Osteopetrosis is a rare hereditary bone dysplasia characterized by insufficient osteoclast activity that results in increased bone mineral density. Hematopoietic stem cell transplantation (HSCT) can reverse skeletal abnormalities and restore hematopoiesis.
We present the case of a 3-year and 2-month-old male patient with the diagnosis of osteopetrosis. The patient underwent allogeneic HSCT (Allo-HSCT) using 100% compatible bone marrow from a related and received a myeloablative conditioning regimen and a CD34 cell dose (4.7 × 107/kg). In the early post-transplant, frequent complications such as pneumonitis, hypercalcemia, and hyperphosphatemia ocurred. With a suitable granulocytic graft and chimerism of 100%, it was considered a successful transplant. However, the patient showed a delayed platelet graft treated with a platelet-stimulating factor for 6 months. The patient is currently disease-free, outpatient follow-up, with no data on graft-versus-host disease, and no progressive neurological damage.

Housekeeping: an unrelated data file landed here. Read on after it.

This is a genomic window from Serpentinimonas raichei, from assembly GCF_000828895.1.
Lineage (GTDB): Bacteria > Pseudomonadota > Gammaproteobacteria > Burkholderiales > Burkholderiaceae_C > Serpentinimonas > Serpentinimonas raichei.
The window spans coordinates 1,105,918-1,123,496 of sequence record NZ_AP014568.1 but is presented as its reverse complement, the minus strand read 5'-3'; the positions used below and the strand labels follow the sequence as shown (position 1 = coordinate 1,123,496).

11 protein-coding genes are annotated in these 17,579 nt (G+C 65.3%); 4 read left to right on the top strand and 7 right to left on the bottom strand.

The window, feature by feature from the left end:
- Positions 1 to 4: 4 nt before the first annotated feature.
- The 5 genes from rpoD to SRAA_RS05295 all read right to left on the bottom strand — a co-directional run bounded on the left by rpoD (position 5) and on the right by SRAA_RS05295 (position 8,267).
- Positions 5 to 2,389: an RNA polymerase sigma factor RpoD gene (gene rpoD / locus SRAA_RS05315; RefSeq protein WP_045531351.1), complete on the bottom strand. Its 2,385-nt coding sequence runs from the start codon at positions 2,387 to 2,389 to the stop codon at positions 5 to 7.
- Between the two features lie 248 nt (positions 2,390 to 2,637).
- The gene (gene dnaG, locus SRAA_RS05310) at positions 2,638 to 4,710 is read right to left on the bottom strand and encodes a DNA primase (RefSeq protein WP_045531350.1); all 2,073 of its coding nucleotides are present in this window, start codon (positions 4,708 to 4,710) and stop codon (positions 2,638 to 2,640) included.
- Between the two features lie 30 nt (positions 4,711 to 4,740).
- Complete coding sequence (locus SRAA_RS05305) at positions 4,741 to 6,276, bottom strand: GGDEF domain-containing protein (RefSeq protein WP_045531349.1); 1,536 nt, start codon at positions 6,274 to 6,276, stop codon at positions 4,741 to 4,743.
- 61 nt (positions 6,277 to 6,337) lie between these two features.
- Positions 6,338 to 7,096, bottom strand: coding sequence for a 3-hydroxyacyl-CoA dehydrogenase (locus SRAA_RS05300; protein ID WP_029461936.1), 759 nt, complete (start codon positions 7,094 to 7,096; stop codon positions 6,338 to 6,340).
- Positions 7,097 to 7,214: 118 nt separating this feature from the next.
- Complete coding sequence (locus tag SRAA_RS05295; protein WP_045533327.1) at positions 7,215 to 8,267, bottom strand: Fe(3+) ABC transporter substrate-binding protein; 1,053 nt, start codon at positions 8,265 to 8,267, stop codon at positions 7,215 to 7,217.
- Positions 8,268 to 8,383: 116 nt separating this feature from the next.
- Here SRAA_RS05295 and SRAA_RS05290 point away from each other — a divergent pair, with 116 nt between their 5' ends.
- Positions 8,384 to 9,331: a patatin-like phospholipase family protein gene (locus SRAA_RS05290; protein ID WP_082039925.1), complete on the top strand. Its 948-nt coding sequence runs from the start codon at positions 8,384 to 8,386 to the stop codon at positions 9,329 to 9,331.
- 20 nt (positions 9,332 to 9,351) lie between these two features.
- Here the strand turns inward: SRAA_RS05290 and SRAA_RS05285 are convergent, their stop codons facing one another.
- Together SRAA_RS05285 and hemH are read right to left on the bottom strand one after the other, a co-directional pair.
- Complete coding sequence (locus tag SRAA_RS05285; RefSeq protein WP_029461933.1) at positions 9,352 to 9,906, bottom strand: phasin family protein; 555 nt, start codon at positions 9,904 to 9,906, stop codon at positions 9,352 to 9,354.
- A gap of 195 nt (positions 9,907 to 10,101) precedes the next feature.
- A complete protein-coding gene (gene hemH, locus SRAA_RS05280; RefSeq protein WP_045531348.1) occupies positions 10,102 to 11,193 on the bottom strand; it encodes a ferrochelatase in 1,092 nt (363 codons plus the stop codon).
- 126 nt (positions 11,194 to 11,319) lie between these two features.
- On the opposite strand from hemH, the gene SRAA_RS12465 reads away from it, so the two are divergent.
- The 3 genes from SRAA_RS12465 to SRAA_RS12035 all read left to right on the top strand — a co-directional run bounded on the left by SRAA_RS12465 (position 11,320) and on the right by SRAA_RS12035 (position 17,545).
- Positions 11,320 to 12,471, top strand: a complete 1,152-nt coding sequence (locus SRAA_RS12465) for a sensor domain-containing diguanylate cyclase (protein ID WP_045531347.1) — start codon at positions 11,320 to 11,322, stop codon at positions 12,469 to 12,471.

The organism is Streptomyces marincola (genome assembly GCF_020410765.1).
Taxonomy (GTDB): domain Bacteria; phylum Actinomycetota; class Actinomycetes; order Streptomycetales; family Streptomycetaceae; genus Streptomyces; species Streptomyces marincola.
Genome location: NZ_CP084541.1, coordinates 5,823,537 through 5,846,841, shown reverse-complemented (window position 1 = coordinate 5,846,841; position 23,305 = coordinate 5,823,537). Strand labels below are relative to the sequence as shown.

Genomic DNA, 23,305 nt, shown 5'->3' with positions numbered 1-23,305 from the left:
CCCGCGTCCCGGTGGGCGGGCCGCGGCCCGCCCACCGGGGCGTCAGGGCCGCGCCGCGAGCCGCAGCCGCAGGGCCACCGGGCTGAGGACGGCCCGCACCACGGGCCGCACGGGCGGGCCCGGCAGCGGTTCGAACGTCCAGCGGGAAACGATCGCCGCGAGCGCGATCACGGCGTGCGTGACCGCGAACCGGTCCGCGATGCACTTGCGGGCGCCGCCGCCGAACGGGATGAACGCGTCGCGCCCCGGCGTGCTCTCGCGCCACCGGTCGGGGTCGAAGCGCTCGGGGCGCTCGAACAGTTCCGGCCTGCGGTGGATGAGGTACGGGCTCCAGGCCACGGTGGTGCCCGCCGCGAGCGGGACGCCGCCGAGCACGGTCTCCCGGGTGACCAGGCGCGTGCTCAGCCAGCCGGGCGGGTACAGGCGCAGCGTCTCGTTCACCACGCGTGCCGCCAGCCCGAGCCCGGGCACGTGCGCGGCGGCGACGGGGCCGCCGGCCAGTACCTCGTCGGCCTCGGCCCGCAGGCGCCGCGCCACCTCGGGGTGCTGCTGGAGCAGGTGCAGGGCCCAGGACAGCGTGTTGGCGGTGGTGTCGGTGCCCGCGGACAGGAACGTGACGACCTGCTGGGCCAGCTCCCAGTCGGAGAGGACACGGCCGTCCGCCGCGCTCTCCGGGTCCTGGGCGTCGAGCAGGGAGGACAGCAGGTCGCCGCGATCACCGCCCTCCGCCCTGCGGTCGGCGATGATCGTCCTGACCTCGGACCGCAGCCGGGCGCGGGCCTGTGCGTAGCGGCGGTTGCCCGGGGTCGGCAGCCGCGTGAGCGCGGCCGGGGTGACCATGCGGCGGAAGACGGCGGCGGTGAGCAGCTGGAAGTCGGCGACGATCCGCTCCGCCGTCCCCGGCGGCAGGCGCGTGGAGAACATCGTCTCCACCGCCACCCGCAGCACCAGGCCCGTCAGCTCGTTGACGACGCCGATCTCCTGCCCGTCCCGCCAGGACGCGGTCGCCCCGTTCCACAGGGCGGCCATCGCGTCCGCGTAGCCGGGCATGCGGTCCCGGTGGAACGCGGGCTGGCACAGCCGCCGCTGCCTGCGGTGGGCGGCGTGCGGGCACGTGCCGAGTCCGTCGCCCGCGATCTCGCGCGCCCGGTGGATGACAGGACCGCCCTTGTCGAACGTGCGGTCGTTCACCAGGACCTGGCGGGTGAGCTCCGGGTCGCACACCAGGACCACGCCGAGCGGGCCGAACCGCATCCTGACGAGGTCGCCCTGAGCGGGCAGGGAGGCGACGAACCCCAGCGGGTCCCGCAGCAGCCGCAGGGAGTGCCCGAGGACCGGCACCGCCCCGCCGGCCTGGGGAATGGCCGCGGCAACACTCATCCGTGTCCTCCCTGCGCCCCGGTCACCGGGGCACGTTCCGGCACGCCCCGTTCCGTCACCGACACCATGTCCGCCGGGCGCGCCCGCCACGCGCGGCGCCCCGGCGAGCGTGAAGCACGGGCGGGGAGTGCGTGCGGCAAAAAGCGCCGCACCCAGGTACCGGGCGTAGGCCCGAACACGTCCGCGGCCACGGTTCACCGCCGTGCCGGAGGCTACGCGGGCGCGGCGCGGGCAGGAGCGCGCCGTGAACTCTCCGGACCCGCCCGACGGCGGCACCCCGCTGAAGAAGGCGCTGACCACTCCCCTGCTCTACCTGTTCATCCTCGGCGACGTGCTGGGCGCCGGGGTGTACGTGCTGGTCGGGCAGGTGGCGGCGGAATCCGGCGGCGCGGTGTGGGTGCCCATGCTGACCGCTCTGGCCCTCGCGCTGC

Osteopetrosis is a childhood disease that requires clinical suspicion and early diagnosis. HSCT is necessary at an early age to prevent disease progression and sensorineural, hematological, and endocrinological functions damage that can lead to death.